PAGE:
Lag BaOmer: Jewish bonfires honor Shimon bar Yochai

SUNSET SATURDAY, MAY 17: With Lag BaOmer (English spellings vary), Jewish families enjoy a day of joy in the midst of the solemn seven-week period of Counting the Omer (a period of days after Passover).

Families pack picnic lunches, young children receive their first haircut and the initial weddings of the spring season commence, as Jews far and wide recall the death anniversary of Rabbi Shimon bar Yochai, a Mishnaic sage known for sharing secrets of the Kabbalah. For the symbolic light that Rabbi Shimon brought to the world on this, the 33rd day of the Omer, enormous bonfires are lit. (Wikipedia has details.) Hundreds of thousands of devotees gather annually at the tomb of Rabbi Shimon, in Meron, Israel.


In this week’s FeedTheSpirit column, Bobbie Lewis explains the idea of “Counting the Omer” in fairly simple language. She provides lots of fascinating background on the observance, including this: “In the Middle Ages Lag B’Omer became a holiday for rabbinic students, when they engaged in outdoor sports. Today it’s a great day for holding picnics, barbecues and sporting events. And because it’s the only day during the 50-day Omer period when weddings are permitted, it’s considered an auspicious day to start a marriage; in Israel, hundreds of weddings take place.” Click on the link to Bobbie’s column to read more—plus she provides a tasty recipe for barbecue chicken wings on the grill. Mmmmm. Mmmmm.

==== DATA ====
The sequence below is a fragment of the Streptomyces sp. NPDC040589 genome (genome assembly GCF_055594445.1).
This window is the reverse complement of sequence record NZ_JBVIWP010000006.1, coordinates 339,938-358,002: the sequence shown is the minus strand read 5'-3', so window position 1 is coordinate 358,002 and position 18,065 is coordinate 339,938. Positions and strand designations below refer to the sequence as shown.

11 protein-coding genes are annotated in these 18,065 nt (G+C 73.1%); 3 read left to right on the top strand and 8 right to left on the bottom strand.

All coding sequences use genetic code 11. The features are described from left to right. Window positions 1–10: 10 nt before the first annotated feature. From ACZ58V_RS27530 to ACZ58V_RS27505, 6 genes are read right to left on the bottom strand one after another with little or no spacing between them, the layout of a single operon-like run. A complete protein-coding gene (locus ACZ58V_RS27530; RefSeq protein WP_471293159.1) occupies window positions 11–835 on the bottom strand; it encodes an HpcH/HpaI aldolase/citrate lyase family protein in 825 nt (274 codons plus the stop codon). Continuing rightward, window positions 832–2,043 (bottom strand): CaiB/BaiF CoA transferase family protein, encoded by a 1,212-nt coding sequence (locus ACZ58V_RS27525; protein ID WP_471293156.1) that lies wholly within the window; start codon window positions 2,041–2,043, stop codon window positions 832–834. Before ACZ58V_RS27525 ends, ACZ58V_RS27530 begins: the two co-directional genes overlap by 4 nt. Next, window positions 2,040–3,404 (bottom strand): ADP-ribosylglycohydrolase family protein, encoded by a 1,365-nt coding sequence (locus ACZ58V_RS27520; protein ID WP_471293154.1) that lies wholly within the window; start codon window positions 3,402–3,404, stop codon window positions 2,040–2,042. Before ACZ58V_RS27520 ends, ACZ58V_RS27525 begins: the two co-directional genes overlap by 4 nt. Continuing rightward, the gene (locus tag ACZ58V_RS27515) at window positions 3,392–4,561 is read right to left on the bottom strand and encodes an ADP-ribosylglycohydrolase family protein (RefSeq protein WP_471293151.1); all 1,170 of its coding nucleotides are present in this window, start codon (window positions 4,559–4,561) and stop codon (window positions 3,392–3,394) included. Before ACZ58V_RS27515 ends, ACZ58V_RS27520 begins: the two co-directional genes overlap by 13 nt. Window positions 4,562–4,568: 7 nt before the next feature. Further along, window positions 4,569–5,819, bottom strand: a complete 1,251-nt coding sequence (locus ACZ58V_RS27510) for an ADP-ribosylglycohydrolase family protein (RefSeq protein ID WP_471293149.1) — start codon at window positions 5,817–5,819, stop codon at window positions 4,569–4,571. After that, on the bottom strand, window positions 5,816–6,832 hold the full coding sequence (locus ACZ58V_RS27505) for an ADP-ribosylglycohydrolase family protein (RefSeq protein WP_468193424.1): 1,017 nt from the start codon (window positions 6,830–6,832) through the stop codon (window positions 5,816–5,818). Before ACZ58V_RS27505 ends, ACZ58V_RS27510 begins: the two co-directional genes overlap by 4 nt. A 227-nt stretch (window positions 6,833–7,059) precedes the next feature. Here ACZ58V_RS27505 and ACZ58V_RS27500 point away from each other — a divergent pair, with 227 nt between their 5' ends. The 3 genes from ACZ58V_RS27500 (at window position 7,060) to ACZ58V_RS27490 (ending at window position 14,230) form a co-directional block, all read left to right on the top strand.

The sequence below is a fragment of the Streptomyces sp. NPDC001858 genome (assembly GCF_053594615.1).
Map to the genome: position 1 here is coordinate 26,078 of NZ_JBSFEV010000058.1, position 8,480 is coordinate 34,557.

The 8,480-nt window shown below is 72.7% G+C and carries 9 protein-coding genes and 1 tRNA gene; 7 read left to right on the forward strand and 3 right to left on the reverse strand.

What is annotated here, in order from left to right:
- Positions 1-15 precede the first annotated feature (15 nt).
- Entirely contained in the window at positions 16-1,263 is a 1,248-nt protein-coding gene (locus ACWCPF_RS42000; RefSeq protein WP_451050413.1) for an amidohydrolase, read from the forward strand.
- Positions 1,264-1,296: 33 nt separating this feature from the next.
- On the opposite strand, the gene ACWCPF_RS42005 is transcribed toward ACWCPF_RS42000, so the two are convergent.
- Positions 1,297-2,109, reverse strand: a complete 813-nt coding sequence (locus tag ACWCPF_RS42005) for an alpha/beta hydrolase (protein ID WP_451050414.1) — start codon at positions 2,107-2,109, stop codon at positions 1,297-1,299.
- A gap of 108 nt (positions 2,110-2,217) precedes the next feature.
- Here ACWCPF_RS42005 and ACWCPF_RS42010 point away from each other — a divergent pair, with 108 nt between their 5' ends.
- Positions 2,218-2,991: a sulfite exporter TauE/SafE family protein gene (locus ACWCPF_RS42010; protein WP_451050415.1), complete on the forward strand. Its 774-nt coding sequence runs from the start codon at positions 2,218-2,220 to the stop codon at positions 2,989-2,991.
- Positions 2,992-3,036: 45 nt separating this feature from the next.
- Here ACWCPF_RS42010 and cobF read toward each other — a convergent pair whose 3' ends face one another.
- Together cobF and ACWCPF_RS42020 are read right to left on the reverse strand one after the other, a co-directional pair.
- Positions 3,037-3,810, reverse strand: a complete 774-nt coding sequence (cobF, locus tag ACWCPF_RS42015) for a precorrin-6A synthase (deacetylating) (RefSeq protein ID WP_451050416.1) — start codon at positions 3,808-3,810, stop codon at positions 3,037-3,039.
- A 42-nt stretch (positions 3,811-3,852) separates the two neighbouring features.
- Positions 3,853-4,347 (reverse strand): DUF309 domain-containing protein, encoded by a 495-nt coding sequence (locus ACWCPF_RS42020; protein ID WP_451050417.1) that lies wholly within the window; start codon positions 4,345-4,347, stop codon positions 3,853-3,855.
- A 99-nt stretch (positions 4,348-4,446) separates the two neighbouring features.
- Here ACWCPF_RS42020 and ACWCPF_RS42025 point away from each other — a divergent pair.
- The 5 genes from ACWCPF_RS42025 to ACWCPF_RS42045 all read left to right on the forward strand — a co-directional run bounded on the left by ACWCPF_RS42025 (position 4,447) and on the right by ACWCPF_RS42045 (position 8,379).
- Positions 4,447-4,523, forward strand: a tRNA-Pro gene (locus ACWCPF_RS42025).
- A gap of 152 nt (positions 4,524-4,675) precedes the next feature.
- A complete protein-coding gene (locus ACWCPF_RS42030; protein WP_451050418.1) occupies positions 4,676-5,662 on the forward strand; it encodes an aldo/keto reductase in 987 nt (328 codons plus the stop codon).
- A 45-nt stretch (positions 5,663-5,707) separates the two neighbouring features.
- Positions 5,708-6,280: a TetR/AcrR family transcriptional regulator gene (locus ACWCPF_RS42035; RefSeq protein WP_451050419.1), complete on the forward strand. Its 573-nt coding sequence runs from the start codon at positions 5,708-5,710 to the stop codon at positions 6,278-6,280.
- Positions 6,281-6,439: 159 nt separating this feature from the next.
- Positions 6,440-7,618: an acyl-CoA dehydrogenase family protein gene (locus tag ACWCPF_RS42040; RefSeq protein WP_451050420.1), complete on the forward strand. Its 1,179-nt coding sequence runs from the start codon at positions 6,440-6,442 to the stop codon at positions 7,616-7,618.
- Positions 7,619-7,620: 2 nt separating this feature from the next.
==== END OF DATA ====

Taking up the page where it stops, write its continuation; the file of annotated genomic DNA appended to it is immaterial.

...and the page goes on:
You may also be interested in a simplified and annotated edition of the Zohar for general readers from our friends at Jewish Lights Publishing.

In Israel today, many also recall the Bar Kokhba revolt against the the Roman Empire, and the Bar Kokhba rebels who lit bonfires to relay messages—despite being forbidden to do so.

In the news: In response to requests by pilgrims and visitors, improvements are being made to accommodate persons visiting the site at Meron, where Shimon bar Yochai is buried. Read more here.

Need tips on building a proper bonfire? Look no further than this article, which is complete with tips from a Jewish Boy Scout.

(Originally published at, an on line magazine covering religion, spirituality, values and interfaith and cross-cultural issues.)


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